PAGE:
Ever sit and watch a fish tank? It can be pretty relaxing. The fish however, don’t look relaxed at all. They dart around erratically from spot to spot, stopping momentarily before they shoot off somewhere else, on a constant quest for who knows what. It looks a lot like we do when we’re jumping around Facebook, hopping over to Instagram, then on to Snapchat, before swiping right and left looking for Mr. or Miss right now, and then consuming news in 140 character snippets.
Sustained attention. We don’t seem to have a lot of it. In 2015, a Microsoft study showed that attention spans have shrunk from twelve seconds in 2000 to eight seconds in 2013 to one second, which is shorter than the average goldfish. Has technology, combined with busy lives, and easy, 24-hour access to media, made us all poster children for attention-deficit disorder?
The Microsoft report generated a lot of buzz in the marketing world, as it recommended marketing tactics evolve to engage today’s distracted consumer. For the learning community, the results are old news. Learning professionals have been battling shortened attention spans for decades. Increasingly time-strapped employees with short attention spans, competing demands, and long to-do lists simply don’t have time for long, time-consuming learning and development activities. Which is why many learning pros have turned to learning’s newest trend, microlearning, to engage and educate learners.
Microlearning is essentially learning content broken down into short, targeted, bite-sized chunks with the purpose of engaging learners and reinforcing knowledge retention. Sessions range anywhere from two to fifteen minutes, though most industry thought leaders argue true microlearning is around four minutes. These mini-lessons delivered in media-rich formats, such as videos, scenarios, white-board animation and kinetic text, and the learner walks away with tangible, actionable knowledge on a specific subject.
Like any hot, new trend, it’s important to understand why microlearning was created, how it has risen in popularity and its potential impact on learning and development.
A micro-history of microlearning
The first conference focused on microlearning was held in Austria in 2005. Early microlearning discussions were more theory than practice, coming out of university research at places like MIT, with titles like “Microlearning: A New Pedagogical Challenge” by Theo Hug (which I admit I haven’t read, but it sounds impressive, doesn’t it?).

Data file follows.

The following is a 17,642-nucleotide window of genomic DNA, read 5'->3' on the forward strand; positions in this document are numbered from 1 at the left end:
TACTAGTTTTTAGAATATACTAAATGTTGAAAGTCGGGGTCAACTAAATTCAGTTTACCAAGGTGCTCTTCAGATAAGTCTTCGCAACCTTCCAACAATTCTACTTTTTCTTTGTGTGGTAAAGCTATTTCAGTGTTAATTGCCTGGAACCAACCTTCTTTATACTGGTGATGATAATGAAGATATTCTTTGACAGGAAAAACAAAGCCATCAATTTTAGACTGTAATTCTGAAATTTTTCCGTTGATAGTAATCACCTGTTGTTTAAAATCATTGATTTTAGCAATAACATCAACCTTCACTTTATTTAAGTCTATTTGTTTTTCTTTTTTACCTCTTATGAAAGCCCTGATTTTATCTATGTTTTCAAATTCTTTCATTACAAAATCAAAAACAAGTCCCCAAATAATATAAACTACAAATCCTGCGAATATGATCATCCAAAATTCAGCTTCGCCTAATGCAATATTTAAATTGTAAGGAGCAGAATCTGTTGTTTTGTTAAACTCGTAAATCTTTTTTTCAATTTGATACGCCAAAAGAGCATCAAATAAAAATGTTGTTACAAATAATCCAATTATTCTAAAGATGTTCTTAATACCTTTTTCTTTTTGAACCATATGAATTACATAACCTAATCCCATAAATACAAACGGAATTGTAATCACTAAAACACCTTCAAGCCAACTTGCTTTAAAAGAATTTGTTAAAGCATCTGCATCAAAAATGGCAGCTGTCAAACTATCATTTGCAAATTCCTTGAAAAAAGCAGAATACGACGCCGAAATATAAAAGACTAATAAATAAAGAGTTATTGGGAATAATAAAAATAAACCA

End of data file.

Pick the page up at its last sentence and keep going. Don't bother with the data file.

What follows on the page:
In 2009, a paper from Futurethink stated, “In the future, the majority of learning will be in shorter timeframes, such as ‘micro modules’ or ‘micro learning.’” By 2010, the topic appeared in leading learning industry publications like Chief Learning Officer, and by 2013 it was a recognized trend in workforce learning.
The skinny on microlearning today
Ten plus years after that first conference, we have faster internet speeds, better mobile coverage, and pervasive, smaller, faster and more powerful devices. The same technology advances that may contribute to shorter attention spans and more complex work lives have accelerated the adoption of microlearning as a recognized best practice in the workforce learning playbook.
Now that it’s gone from theory to practice, we are seeing benefits beyond engaging distracted workers and improving knowledge retention, including:
- Higher employee productivity: Less time spent in the classroom or on long online courses means more time to devote to important projects
- Lower development costs: Shorter courses require fewer resources, which significantly lowers the time and money spent creating training content
- Quicker response: Agility is the key to success in today’s fast-paced business world. Training is developed, delivered and consumed at the point of need, not four months later
- Personalization: Learners can assemble a personal learning program made up a series of highly targeted, short modules
- Reduced cyber-stalking: No more time spent on Facebook stalking old high school flames…
OK, that last one was just to see if you are still reading! But there is some truth to it. If you give your employees a menu of very short, relevant and engaging modules that help them be better at their jobs (and reward them in some way for participating), they’ll choose completing a brief module over taking a five minute Facebook break that inevitably turns into 45 minutes spent watching cat videos and recipe hacks.
Are you incorporating microlearning in your learning strategy? What benefits are you seeing? How has it changed the dynamics of training at your organization?
If you’re looking for more information on microlearning, check out our whitepaper, “The Skinny on Microlearning” for some great advice on how to implement a microlearning strategy today!